A family-owned daily newspaper serving Riverton, Lander and Fremont County, Wyoming since 1949
Brunton president and CEO John Smithbaker and Gov. Matt Mead toured Brunton

Expansion at Brunton promises 50 new jobs

Mar 15, 2012 - By Joshua Scheer, Staff Writer

Riverton-based Brunton Outdoor Group announced that it had returned manufacturing of a line of compasses to Riverton, a move that is expected to create about 50 new jobs.

Brunton developed the BOSS (Brunton Orbital Sighting System) line of compasses to replace a line that had been manufactured in China.

Marketing manager Dani Schafer made the announcement Wednesday at a lecturn in the local headquarters in west Riverton, flanked by Gov. Matt Mead, Brig. Gen. Luke Reiner and company president and CEO John Smithbaker.

"Bringing this manufacturing back here to Wyoming has created about 50 new jobs," Schafer said, sparking a round of applause from the audience.

The company gave the announcement during an invitation-only event that was attended by numerous community leaders from government entities, businesses and nonprofit organizations.

On the hunt

Mead spoke next, recounting his first One Shot Antelope Hunt, when his single shot failed to bring down the antelope. Using a borrowed pair of Brunton binoculars, he watched the animal run away.

"I watched that thing go way way ... I think I teared up," he said.

Then Mead got serious, addressing Smithbaker.

"You're a guy with a remarkable vision," he said.

Citing the company's 40-year history in Riverton, he called Brunton "truly a Wyoming success story."

Mead said he would use Brunton's story as an example of what is possible in the state.

"You can run a business in Wyoming with a global reach," he said.

The company's website lists 20 foreign distributors, including Russia, Sweden and Croatia.

Mead likened Brunton to a compass because it "provides a path for others to follow."

Military issue

Reiner followed Mead and spoke of the military's use of Brunton compasses.

"When you go to war ... you're only as good as your equipment," he said. "I've carried (a Brunton compass) for 30 years."

He held up his long-used compass for the audience to see, noting he's used his to shoot from and map artillery fields.

"Thank you again for what you're doing for your nation, and we'll keep carrying your compass," Reiner said.

Smithbaker gave Mead and Reiner each a new compass embossed with their names.

"Brunton Day"

Riverton Mayor Ron Warpness presented Smithbaker with a proclamation, naming March 14, 2012, "Brunton Day."

"The City of Riverton is very grateful to have Brunton be part of the community," Warpness said.

Smithbaker then thanked the State of Wyoming for being business-friendly.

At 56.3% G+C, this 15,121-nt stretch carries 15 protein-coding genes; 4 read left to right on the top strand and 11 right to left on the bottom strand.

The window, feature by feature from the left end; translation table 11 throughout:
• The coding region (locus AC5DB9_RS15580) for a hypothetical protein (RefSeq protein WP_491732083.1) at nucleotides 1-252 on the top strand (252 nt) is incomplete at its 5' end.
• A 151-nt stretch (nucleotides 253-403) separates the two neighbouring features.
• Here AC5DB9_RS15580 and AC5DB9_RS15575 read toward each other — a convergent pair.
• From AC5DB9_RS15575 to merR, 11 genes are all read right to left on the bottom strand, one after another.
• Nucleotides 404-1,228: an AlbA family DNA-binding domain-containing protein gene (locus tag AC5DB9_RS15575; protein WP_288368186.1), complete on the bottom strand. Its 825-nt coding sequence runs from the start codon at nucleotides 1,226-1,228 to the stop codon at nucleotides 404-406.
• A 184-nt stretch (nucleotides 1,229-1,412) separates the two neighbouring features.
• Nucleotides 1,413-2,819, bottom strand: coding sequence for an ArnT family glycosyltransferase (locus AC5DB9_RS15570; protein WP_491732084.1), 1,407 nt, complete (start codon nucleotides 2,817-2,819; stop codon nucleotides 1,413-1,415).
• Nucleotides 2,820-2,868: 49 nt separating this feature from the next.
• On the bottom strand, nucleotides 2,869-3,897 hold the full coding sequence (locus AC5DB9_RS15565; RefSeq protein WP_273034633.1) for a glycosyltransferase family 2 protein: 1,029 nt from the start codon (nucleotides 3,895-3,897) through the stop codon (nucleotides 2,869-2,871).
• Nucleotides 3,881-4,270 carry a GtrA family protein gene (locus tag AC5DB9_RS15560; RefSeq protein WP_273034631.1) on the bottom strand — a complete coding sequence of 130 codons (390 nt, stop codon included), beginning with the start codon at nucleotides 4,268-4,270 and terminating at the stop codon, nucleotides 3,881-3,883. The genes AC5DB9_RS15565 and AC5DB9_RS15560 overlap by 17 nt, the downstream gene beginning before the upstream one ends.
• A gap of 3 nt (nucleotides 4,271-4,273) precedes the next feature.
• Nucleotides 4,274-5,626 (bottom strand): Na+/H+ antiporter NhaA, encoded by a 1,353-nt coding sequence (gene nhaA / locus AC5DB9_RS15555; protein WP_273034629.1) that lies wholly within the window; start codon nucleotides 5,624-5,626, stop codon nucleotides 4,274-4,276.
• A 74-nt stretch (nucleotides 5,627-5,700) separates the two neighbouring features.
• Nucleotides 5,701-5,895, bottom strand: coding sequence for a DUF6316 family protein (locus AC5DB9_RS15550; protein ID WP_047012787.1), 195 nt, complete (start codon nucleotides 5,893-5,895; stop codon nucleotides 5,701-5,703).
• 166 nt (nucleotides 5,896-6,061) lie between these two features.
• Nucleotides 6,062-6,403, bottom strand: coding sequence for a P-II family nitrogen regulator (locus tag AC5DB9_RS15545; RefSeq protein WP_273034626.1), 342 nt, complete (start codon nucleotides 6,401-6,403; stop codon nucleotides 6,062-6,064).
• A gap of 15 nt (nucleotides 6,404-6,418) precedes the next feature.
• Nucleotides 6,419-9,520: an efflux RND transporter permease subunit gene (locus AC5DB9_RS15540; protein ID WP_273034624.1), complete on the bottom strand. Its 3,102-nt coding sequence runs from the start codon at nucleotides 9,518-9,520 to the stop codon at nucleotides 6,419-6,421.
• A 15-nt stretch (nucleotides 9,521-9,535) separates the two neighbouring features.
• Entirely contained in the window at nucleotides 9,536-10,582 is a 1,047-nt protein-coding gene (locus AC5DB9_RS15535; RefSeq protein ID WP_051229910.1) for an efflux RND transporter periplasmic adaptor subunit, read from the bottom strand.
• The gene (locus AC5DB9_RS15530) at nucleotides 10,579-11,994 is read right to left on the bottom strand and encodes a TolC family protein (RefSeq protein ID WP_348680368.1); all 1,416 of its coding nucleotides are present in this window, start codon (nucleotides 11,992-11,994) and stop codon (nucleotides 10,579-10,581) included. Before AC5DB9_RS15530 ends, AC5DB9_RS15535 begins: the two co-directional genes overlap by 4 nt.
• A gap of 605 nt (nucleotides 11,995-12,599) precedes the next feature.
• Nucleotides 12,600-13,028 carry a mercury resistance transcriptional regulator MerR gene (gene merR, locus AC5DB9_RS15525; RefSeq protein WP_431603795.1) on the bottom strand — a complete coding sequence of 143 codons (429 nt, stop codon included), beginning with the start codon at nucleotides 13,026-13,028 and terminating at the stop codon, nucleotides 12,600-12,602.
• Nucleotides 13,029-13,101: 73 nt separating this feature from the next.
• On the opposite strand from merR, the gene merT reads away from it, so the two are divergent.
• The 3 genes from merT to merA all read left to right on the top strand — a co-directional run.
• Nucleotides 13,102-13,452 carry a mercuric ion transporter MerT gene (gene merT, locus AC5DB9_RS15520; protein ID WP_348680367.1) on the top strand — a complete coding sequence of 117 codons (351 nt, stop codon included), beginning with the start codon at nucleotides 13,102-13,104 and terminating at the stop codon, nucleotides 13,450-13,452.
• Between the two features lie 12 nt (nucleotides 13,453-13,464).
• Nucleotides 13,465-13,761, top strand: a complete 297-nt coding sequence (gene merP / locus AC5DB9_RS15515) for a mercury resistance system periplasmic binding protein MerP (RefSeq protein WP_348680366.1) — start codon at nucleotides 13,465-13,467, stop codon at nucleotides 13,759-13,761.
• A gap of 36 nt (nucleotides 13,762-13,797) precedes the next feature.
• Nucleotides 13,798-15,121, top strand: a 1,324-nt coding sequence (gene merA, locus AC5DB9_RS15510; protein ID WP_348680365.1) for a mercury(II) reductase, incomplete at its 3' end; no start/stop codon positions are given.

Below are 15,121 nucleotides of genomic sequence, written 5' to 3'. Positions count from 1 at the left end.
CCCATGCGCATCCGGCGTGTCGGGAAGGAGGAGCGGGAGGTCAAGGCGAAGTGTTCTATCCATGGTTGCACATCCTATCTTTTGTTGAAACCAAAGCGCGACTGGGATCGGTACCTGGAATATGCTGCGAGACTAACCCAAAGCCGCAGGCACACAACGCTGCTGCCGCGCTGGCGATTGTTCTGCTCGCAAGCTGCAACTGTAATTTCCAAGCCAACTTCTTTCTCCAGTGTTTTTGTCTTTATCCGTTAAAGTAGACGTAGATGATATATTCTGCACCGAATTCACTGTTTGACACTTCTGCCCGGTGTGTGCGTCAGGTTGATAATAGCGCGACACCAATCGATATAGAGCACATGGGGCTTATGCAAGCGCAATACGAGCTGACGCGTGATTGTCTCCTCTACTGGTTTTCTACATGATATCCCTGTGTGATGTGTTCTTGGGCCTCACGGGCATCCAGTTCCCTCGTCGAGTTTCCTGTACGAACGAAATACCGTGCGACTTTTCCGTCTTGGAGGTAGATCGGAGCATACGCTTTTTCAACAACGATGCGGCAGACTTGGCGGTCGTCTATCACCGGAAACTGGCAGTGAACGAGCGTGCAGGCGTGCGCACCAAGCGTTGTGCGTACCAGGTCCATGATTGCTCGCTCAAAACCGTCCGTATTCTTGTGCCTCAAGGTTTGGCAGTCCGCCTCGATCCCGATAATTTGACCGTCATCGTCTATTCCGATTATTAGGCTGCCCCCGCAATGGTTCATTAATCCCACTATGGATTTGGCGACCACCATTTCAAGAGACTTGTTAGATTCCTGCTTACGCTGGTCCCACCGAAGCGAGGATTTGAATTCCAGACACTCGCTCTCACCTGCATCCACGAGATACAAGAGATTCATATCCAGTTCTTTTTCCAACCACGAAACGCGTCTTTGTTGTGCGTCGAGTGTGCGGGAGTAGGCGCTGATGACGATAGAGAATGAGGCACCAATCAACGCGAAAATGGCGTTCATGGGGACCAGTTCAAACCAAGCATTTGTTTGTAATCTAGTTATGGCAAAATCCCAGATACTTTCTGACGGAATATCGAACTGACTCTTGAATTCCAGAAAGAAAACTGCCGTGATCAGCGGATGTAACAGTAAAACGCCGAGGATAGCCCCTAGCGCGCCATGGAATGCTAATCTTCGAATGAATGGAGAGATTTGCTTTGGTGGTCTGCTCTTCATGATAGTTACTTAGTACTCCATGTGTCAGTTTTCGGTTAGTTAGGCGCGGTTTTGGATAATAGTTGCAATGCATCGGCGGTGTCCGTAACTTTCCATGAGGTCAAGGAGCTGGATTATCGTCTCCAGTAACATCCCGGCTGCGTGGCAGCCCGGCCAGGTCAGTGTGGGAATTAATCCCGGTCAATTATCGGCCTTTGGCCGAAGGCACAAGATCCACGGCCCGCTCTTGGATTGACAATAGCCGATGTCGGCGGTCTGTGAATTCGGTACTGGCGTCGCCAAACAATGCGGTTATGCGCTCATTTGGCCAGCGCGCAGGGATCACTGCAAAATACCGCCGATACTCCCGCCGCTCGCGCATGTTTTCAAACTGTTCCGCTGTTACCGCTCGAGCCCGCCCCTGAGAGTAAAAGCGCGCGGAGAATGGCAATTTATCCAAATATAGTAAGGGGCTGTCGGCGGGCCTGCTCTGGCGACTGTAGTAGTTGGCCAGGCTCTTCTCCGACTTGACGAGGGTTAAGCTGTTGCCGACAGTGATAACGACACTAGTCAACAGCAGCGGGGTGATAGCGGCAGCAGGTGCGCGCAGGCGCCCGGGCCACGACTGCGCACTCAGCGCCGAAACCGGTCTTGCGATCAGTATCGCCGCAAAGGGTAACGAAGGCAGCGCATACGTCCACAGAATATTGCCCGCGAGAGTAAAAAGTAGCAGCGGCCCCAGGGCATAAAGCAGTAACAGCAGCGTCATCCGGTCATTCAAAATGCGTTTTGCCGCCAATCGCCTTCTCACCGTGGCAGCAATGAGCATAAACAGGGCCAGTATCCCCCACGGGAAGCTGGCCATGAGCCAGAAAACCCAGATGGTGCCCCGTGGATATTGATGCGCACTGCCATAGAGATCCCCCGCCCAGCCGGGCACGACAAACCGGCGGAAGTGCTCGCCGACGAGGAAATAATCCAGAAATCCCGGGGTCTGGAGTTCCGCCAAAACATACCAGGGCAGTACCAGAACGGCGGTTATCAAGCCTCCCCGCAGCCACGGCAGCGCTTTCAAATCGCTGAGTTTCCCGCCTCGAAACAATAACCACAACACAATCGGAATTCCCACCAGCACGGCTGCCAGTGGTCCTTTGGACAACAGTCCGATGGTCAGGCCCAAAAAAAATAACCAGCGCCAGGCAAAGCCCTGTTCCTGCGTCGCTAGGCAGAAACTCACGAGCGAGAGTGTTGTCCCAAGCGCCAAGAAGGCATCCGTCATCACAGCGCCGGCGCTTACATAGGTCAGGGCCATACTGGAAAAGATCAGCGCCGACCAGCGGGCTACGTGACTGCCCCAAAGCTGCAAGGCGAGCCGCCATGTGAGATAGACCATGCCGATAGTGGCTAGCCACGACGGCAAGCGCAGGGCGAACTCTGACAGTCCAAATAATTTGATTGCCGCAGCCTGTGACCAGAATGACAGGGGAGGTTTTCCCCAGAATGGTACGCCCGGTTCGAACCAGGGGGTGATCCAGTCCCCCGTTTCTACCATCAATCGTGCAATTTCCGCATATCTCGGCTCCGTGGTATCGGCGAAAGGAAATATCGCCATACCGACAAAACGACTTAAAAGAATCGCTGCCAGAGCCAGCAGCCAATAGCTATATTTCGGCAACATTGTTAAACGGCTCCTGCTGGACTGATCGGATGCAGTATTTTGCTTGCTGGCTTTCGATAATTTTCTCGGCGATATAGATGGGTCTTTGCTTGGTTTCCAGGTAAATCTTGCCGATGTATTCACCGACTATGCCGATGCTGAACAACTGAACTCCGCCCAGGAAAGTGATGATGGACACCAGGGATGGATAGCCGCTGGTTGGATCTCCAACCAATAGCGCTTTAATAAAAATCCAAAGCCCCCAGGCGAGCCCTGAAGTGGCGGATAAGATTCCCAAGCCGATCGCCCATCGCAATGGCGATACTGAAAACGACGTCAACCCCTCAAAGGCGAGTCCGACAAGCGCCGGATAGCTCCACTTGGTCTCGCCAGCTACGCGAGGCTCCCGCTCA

He also thanked everyone within the company.

"We have such a great staff that put their heart and soul into the product," Smithbaker said. "We are successful because of our people."

"We are only limited by ourselves," he continued. "We have a great opportunity ahead of us."

After the announcement was complete, the crowd dispersed and broke into small groups to tour the manufacturing facilities.

Leading one group was director of operations Greg Martinsen.

He said production on the BOSS compasses began in mid-January.

The company, he believed, had 68 people on the payroll with the ability to add the extra jobs as demand grows. The 50 additional jobs would be full-time.

New product

He also stressed that more jobs are likely a result of the manufacturing because a few parts of the compass, like some plastic molding and label cards for the packaging, are created elsewhere in the country.

"It's a jazzier-looking compass," he said.

"Master crafted by the machinists and minds at Brunton's world headquarters in Riverton, Wyoming, and tested in the mountains and high plains that surround us, the Brunton OSS line of compasses are precision navigation, simplified," states a company press release.

The compass itself is situated on a base plate with tick marks for map readings and a sighting piece. Some are equipped with levels.

The higher-end compasses are already manufactured in-house and take about a single man-hour to complete, Martinsen said. That time is spread out over a number of days as the process involves creating many at a time.

Martinsen could not say exactly how long it takes to complete one of the new pieces, as the process was still new and being continually streamlined.

All of the BOSS's are being packaged in Riverton as well.

"The retailers are looking at our new compass line," Martinsen said, adding some carriers like REI have already picked it up.

Get your copy of The Ranger online, every day! If you are a current print subscriber and want to also access dailyranger.com online (there is nothing more to purchase) including being able to download The Mining and Energy Edition, click here. Looking to start a new online subscription to dailyranger.com (even if it is for just one day)? Access our secure SSL encrypted server and start your subscription now by clicking here.

Related Stories

Related Tags

County Weather

Photo Gallery

Twitter Feed (Follow Us!)

Contact Us  © 2017 Riverton Ranger, Inc.